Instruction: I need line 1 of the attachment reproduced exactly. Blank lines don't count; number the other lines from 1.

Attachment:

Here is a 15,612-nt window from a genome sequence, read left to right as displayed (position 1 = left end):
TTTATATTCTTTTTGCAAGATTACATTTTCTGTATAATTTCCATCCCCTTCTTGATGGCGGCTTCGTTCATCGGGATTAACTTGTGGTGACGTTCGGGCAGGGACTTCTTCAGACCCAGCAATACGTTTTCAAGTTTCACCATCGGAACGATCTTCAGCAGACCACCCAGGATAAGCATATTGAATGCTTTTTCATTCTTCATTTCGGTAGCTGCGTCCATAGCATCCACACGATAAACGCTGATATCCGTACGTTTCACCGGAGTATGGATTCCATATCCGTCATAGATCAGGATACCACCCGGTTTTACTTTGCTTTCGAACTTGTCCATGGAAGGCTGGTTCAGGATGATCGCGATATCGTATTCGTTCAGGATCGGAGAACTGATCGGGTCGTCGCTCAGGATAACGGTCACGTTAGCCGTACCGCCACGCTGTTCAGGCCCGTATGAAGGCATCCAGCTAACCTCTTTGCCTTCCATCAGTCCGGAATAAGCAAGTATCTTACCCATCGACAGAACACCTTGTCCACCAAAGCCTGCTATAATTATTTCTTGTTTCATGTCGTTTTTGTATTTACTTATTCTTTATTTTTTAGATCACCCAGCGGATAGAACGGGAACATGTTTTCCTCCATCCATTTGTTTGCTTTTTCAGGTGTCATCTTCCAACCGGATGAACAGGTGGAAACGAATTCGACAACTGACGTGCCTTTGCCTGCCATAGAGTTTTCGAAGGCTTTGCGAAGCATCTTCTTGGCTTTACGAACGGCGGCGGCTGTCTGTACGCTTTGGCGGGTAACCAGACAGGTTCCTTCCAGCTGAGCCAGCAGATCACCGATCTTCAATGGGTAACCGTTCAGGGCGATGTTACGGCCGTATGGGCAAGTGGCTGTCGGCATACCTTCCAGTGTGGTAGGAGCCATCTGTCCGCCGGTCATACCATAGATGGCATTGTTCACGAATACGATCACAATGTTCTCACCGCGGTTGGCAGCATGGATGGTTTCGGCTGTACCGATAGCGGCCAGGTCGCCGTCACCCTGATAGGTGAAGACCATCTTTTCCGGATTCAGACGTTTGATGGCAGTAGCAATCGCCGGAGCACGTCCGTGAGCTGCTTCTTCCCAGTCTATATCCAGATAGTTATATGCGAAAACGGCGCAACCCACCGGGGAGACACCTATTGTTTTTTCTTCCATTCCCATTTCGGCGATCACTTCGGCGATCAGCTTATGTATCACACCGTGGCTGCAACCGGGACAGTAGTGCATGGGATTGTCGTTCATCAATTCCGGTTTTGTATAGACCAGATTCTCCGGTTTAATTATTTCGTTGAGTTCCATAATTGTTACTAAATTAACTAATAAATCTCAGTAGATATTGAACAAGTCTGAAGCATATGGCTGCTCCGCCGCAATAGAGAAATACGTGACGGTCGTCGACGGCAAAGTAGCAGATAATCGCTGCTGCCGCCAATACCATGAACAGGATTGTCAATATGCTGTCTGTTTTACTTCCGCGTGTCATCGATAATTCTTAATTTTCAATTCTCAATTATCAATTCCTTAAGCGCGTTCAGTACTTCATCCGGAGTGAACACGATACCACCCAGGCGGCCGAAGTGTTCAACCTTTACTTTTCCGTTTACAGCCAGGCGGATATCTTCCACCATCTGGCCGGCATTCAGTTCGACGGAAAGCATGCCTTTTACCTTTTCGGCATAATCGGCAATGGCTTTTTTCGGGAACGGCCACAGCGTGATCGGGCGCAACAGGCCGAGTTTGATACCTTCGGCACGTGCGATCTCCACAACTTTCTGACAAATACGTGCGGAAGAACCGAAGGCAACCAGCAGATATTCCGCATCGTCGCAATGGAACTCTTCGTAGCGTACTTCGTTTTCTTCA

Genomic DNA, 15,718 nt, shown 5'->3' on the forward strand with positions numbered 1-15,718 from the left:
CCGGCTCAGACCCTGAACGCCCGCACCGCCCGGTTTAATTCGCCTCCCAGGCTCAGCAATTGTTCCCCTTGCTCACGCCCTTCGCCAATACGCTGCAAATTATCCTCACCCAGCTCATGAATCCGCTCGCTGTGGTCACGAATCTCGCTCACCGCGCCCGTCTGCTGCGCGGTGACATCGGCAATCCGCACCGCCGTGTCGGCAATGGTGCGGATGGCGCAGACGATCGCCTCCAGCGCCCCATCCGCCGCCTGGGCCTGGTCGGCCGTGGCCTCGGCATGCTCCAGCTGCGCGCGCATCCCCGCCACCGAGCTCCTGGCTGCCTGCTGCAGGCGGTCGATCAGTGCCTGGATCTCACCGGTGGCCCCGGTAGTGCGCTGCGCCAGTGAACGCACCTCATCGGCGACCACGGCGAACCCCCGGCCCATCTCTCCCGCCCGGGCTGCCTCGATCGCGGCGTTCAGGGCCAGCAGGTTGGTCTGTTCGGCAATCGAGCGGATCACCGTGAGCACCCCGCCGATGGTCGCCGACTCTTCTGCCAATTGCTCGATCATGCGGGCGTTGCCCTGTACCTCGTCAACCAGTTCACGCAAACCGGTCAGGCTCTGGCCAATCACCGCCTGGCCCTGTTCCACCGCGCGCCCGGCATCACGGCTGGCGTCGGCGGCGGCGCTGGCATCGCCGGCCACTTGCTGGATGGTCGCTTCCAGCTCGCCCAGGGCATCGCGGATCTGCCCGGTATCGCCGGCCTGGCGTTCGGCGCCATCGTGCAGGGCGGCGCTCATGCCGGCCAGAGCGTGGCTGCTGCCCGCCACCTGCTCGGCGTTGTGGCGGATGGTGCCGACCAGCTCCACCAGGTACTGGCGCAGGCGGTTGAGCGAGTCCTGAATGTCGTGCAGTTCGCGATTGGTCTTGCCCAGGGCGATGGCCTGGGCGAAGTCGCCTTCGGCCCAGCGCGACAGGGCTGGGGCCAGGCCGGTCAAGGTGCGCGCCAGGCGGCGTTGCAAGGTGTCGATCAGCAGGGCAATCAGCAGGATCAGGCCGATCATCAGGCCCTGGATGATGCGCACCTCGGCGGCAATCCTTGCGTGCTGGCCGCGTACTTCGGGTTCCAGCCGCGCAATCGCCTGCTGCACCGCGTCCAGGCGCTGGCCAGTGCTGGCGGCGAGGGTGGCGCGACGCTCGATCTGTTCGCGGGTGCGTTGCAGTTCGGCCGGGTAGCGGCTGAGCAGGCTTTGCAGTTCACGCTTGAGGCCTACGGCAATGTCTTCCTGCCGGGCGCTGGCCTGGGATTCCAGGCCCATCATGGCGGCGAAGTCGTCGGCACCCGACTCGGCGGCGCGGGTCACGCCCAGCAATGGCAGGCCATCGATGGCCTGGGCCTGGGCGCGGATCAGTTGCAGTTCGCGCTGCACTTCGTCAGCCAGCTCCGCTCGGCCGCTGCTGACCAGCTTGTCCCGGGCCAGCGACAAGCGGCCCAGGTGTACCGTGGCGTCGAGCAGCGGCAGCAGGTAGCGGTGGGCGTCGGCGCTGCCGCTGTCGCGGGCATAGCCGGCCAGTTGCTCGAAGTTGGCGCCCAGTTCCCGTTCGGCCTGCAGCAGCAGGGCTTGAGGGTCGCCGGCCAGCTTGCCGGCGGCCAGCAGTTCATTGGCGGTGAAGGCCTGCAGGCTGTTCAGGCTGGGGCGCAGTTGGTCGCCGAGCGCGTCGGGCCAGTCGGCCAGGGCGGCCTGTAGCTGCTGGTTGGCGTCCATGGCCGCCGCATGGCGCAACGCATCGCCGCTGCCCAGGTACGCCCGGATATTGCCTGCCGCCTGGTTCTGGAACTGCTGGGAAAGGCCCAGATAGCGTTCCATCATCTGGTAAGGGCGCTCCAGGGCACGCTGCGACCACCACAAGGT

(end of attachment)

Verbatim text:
Here is a 15,612-nt window from a genome sequence, read left to right as displayed (position 1 = left end):